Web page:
| HAGLUND’S DEFORMITY: CAUSES AND TREATMENTS
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HAGLUND’S DEFORMITY: CAUSES AND TREATMENTS

HAGLUND’S DEFORMITY: CAUSES AND TREATMENTS

About Haglund’s Deformity.

It is a heel abnormality. It is best described as an enlargement of a bony bump where the Achilles tendon is located. This bony enlargement tends to rub against stiff shoes and consequently leads to the irritation of soft tissues around the Achilles tendon.

The irritation of the soft tissues leads to bursitis. The bursitis is a condition caused by the inflammation of the bursa, (a sack filled with fluid). Tenderness of the foot is also experienced.

Who is susceptible to Haglund’s deformity?

Haglund’s deformity is sometimes referred to as “pump bump” since it often occurs in women who wear pump- style high heels.

 What Causes Haglund’s Deformity

Haglund’s deformity is hereditary to some extent. It can be triggered by your foot structure.  You are more susceptible if:

  • Often walk on the outside of your feet,
  • Have tight Achilles tendon
  • Have a high-arched foot

Shoes with a firm, rigid back and are too tight also contribute to the development of Haglund’s deformity. This is because Haglund’s occurs when the heel is subjected to constant pressure. Then the pressure aggravates the enlargement of the bony bump.

Signs and Symptoms

“Pump bump” affects either one foot or both feet.

If suspicious of Haglund’s deformity look out for any of the following signs:

  • Redness around the inflamed tissue
  • The back of the heel appears swollen.
  • Tenderness at the back of the heel
  • Blisters at the back of the foot due to the shoe rubbing against the bump.

Treatment Options

 Home care

Place heel pads at the back of the shoes. The pads will redistribute the pressure and relieve the discomfort and pain.

If you have a healthy foot and not suffering from any structural deformity of the foot, bunions, or tendinitis, switch into wearing open shoes. The open heeled shoes such as clogs do not rub against the bone hence no irritation providing relief.

After walking around in your shoes, remove your shoes and apply ice for 20 to 40 minutes every day. These reduces the inflammation and numbs some of the pain.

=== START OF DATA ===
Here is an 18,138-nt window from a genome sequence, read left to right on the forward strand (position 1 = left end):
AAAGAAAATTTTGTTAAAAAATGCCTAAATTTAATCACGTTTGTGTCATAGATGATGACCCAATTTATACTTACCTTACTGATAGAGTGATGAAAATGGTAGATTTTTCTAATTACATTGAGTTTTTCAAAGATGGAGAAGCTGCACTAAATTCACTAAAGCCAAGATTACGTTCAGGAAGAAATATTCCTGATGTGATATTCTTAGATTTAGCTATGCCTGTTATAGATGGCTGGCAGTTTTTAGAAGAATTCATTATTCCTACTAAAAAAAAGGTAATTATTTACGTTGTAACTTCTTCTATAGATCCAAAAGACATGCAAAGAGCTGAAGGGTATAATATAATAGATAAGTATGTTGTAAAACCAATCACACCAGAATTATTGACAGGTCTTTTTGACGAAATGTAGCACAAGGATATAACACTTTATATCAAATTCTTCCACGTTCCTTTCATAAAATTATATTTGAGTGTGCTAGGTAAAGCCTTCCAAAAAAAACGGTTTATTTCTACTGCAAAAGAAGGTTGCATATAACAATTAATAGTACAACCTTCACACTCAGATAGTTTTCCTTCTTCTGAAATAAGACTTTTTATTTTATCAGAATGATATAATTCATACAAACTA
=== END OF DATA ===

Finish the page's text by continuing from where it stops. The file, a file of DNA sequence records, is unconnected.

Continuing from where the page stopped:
Conservative Treatment

Medication. Try oral non-steroid anti-inflammatory drugs (NSAIDs). The NSAIDs work to reduce the inflammation and provide relief from. There are also topical anti-inflammatory ointments that you apply directly to the heel that provides pain relief.

Exercises.  If you have tight heel cord try stretching exercises. The stretching will relieve tension from the Achilles tendon. Physical therapy such as ultrasound and soft tissue massage will help reduce the inflammation.

Orthotic devices.  There are custom arch supports that will assist you in controlling the motion of the foot. In severe cases, a custom made soft-cast, or an immobilizing boot may be necessary. It will immobilize the foot allowing the heel to heal.

Non-conservative treatment

If non-invasive treatments do not ease the pain, consider surgical treatments. The Podiatrist (foot and ankle surgeon) will recommend the best procedure for your case. The bone enlargement is often removed, smoothed or filled down.  The surgical procedure should re-shape the heel bone.

The surgery will reduce the pressure on the soft tissues and the bursa.  The next one week or two you will be forced to use crutches and wear a boot or cast to protect the foot.  Eight weeks after the surgery the heel will have healed.

In conclusion

If possible, avoid rigid shoes with sturdy, stiff heels, or wear fitted padded socks when walking for extended periods of time.  With proper treatment, Haglund’s deformity will disappear.

If you or a loved one is suffering from foot or ankle pain, call Oasis today. We have several locations with first rate foot and ankle specialists accepting most insurance. Call today!

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